Whopping increases in assessed value are causing consternation and outrage in many quarters and may bring hardship in some. They are, however, a long overdue remedial measure. The system was utterly inequitable and a hindrance to economic development in New Orleans.
The Louisiana Constitution permits, but does not require, local governments to levy property taxes. When a government exercises this prerogative, it must follow procedures and other mandates set forth in the state constitution and laws. Among these is a requirement that property be assessed at a stipulated percentage of its fair market value. The percentage is 10 percent in the case of all land, 10 percent for residential improvements, 25 percent for utility improvements and 15 percent for commercial improvements.
The rationale for adhering to impartial and uniform standards is quite simple. It makes the assessments fair. When assessors disregard such standards and assign different values to comparable properties, they effectively create different tax rates for taxpayers.
This is exactly what has been happening in New Orleans.
Consider the case of two taxpayers, each owning homestead-exempt properties with a fair market value of $200,000. In 2007, Taxpayer A's property was on the tax rolls at that value; Taxpayer B's was recorded at $100,000. As a result, Taxpayer A paid $2,268 in taxes, but Taxpayer B paid only $516. The effective rate for Taxpayer A was 113 mills, while the effective rate for Taxpayer B was 26 mills.
In effect, Taxpayer A subsidized Taxpayer B by picking up a disproportionate share of the tax burden. Fair assessments would redistribute the burden so that the two homeowners with properties of equal value would pay the same amount of tax. In a revenue-neutral situation, a tax-rate decrease would put the tax bill at an amount somewhere between what each is paying now.
Despite the decrease in the tax rate, some will still pay more due to fair assessments. These taxpayers can find a silver lining not only in the equitable treatment of their neighbors, but also in the fact that they themselves have already enjoyed the benefits of years of past under-assessment. There are other benefits. For example, a lower tax rate will help to attract and retain businesses, many of which will generate new sales taxes to help pay for city services.
Some people think the old system of negotiated assessments resulted in a Robin Hood kind of rough justice. False. Uneven assessments do not correlate in any observable way to economic status or need. Wealthy people who have lived in their homes for many years pay taxes at an effective rate far below those of struggling first-time homebuyers and less affluent, but more mobile families. The latter groups pick up the tab, regardless of socio-economic status. And, unless assessments are equalized, families moving from storm-ravaged neighborhoods to homes in safer areas will carry a heavier tax burden than their more fortunate neighbors who already live there.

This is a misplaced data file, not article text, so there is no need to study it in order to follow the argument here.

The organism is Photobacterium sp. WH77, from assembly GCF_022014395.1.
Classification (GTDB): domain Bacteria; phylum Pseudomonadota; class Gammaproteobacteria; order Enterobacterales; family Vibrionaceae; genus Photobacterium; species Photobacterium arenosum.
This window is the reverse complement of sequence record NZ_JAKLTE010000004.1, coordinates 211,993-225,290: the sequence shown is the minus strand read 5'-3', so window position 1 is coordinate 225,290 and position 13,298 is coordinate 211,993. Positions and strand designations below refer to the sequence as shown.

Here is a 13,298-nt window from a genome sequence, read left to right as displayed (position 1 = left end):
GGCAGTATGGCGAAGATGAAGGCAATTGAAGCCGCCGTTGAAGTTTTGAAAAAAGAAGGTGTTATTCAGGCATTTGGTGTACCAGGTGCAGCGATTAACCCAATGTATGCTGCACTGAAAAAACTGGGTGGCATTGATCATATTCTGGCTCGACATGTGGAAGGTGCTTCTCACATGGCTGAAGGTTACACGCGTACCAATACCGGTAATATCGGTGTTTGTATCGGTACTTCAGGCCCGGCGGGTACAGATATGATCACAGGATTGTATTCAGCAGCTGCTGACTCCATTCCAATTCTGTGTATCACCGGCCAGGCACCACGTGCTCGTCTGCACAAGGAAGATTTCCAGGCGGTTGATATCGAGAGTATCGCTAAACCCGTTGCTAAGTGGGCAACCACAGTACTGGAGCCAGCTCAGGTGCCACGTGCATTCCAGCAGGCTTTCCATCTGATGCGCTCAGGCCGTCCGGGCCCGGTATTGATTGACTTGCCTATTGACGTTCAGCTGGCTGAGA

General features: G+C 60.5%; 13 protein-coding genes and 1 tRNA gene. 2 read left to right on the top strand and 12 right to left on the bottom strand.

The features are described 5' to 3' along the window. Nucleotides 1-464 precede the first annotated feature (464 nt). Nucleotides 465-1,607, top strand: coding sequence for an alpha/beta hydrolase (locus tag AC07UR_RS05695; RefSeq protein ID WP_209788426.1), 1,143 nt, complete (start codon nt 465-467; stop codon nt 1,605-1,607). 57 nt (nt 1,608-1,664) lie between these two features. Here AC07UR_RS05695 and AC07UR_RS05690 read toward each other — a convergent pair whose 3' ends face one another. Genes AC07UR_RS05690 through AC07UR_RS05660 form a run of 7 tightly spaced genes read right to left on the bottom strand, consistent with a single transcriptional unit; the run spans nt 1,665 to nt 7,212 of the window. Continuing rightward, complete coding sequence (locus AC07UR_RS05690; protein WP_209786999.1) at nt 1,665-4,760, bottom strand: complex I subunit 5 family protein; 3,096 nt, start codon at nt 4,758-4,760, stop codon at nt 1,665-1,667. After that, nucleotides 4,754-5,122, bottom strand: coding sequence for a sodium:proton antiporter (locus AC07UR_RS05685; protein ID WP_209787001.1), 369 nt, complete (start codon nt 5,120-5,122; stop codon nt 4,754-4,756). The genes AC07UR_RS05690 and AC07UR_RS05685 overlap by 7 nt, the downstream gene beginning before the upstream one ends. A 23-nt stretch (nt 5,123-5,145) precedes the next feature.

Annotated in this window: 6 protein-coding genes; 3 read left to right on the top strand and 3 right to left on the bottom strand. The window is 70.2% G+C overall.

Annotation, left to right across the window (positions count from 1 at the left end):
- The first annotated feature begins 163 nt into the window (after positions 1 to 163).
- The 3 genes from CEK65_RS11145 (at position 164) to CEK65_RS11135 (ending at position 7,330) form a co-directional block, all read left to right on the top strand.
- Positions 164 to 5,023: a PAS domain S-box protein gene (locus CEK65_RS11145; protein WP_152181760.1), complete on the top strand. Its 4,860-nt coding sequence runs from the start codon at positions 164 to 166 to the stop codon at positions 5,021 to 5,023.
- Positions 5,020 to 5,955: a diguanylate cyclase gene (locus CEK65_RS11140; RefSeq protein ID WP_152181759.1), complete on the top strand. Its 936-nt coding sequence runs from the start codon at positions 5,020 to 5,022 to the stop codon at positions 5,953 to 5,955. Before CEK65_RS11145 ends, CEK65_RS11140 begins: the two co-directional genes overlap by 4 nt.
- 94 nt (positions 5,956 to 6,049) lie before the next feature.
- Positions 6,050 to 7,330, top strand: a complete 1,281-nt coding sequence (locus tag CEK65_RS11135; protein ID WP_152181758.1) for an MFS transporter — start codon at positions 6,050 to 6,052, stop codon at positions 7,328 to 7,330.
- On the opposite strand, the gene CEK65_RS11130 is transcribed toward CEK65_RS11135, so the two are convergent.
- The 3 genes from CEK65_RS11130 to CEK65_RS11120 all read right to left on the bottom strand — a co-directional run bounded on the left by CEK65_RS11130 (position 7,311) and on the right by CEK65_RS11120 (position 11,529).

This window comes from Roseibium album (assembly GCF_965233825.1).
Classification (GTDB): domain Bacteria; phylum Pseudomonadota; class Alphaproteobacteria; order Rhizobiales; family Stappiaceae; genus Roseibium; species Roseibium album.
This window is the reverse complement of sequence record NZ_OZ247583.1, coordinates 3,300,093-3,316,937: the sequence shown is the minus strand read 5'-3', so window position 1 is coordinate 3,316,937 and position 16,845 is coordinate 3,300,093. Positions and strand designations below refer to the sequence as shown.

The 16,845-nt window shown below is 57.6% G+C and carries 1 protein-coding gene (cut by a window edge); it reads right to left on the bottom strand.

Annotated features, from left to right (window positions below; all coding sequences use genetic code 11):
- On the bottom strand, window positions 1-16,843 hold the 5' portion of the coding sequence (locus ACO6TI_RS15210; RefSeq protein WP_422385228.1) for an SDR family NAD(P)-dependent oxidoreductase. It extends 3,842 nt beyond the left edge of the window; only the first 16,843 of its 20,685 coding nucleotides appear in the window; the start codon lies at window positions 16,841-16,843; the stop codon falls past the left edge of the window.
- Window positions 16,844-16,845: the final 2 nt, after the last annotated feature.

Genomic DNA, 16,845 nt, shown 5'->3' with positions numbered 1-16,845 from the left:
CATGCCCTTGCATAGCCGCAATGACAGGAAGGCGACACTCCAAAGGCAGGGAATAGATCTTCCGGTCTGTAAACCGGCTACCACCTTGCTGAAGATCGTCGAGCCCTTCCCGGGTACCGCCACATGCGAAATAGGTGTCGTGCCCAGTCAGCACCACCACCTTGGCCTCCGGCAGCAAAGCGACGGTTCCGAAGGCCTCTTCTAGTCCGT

Property tax is a tax on wealth, based on the value of an asset. In its purest form, it operates independently of the owner's financial situation. This can create difficulties for individual property owners, particularly when property values escalate significantly.
Louisiana law already shields homeowners from the full impact of property taxes. The homestead exemption shields the first $75,000 of fair market value from taxation. Assessment freezes protect elderly homeowners making less than approximately $60,000 a year and certain disabled homeowners from tax increases due to increases in property values. Louisiana law also places a greater burden on businesses, which pay taxes on improvements at a higher percentage of assessed values.
Other states have limited the impact of property taxes by capping individual assessment increases and overall growth in assessments. Such arbitrary limitations create serious distortions and should not be considered lightly.
In dealing with the current situation, it is important to remember that the increase in assessed values is not attributable solely to changes in market value since the last assessment. In many cases, it includes value that had been omitted from the tax base. While the pain is real, the reassessment is not imposing a new burden. It is removing an unwarranted tax break.
Voters chafing under tax increases should focus more attention on the scope and administration of exemptions that collectively remove a significant amount of property from the tax roll. These include the nonprofit exemption and tax breaks proposed for specific projects in the name of economic development. Like under-assessments, these breaks can pass on significant burdens to other taxpayers. The Industrial Development Board of New Orleans currently has pending 31 applications to abate taxes for a wide range of properties. Recently approved or pending applications abate or would abate taxes for major national retailers, hotels, upscale residential and retail developments, and affordable housing developments already receiving substantial subsidies from other sources. As in the case of under-assessments, subsidies for these developments -- whether warranted or not -- cost other citizens through a transfer of the tax burden.
Citizens are entitled to accurate assessments, administered through a principled and transparent process, with an efficient, objective system for appeals. Taxpayers who believe their property is incorrectly assessed should challenge their assessments. Those who believe that the law distributes the tax burden unfairly or creates undue hardships should seek specific changes to the law. Inequities are not addressed when assessors adjust the relative tax burden by setting some assessments at an artificially low level. On the contrary, new inequities are created.
Janet R. Howard is president of the nonpartisan, nonprofit Bureau of Governmental Research.